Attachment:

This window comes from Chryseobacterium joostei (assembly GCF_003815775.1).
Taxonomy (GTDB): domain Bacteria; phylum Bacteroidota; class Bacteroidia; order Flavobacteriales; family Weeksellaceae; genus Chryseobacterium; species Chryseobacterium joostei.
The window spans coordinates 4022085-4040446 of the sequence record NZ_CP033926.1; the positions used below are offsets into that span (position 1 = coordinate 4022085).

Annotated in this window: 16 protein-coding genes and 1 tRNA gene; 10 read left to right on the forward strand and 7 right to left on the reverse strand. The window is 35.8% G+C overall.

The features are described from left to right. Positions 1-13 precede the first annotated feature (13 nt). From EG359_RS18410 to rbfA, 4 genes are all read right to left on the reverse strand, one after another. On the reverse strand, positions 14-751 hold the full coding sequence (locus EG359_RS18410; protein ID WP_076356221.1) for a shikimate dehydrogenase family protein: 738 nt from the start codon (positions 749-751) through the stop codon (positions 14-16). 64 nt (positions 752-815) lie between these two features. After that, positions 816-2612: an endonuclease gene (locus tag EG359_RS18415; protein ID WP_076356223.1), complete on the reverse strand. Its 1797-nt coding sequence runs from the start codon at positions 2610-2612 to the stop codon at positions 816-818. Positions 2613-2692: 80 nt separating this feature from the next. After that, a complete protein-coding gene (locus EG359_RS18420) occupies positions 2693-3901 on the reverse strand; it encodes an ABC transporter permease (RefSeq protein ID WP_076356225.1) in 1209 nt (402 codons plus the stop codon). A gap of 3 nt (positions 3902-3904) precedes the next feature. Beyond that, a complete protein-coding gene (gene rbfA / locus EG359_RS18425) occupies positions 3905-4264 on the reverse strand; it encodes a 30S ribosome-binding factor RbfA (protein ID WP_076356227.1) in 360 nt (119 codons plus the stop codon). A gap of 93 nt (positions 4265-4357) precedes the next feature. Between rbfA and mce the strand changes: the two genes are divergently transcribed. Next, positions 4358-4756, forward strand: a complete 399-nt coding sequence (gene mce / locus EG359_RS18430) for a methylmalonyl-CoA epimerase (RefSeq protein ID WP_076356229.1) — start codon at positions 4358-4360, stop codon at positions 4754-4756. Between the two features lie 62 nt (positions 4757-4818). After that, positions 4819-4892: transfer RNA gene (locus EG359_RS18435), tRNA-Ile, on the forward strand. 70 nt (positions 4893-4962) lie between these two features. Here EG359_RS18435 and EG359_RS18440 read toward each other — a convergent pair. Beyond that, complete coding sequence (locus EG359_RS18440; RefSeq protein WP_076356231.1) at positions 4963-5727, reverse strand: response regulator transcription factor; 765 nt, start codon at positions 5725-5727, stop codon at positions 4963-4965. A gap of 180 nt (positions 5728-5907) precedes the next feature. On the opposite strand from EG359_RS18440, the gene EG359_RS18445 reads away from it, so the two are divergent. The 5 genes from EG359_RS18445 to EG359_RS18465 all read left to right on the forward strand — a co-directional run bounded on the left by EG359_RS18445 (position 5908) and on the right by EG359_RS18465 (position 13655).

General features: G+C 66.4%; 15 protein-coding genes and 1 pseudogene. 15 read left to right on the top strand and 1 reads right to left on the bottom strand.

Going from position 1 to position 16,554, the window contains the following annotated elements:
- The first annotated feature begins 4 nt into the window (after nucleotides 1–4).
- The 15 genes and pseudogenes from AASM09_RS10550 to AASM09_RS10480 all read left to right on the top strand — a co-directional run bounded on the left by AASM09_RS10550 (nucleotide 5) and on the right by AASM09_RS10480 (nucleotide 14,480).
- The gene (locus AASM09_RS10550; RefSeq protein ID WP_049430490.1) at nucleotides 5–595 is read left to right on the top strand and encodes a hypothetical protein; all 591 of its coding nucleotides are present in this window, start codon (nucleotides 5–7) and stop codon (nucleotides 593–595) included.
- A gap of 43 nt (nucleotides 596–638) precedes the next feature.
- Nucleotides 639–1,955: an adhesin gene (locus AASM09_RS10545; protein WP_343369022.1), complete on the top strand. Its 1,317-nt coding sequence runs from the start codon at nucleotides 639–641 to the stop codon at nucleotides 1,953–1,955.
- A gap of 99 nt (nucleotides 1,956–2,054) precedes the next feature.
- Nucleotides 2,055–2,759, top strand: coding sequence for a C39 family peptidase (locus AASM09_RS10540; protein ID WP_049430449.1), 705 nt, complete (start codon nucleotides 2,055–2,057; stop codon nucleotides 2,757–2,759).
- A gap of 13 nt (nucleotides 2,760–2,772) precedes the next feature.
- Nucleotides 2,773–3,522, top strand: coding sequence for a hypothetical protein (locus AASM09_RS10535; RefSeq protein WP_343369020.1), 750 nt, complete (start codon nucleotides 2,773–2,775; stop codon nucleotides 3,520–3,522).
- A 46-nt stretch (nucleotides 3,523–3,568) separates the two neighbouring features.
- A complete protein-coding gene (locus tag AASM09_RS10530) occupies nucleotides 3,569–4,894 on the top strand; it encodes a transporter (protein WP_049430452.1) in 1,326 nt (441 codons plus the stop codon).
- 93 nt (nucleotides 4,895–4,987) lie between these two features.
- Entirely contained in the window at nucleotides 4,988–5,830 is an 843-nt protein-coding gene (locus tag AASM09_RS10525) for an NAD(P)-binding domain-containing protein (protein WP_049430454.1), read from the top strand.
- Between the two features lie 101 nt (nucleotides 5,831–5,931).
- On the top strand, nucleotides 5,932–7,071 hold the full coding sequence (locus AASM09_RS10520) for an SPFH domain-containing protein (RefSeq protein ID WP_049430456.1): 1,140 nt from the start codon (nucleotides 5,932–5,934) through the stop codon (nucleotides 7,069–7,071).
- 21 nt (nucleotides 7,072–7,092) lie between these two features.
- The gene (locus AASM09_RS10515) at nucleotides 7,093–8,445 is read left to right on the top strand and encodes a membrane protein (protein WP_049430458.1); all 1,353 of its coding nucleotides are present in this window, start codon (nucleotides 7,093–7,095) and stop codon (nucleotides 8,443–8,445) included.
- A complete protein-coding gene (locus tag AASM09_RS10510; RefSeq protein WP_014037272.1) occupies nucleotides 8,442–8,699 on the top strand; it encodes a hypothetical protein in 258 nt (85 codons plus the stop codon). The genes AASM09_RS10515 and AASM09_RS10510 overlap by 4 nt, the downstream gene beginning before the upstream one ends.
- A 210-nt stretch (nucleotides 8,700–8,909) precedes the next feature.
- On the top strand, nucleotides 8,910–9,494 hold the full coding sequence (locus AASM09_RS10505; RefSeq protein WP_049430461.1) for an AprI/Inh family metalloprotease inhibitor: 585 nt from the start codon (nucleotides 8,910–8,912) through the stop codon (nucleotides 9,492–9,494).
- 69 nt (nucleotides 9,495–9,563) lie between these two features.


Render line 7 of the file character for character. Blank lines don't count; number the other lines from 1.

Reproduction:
Going from position 1 to position 16,554, the window contains the following annotated elements: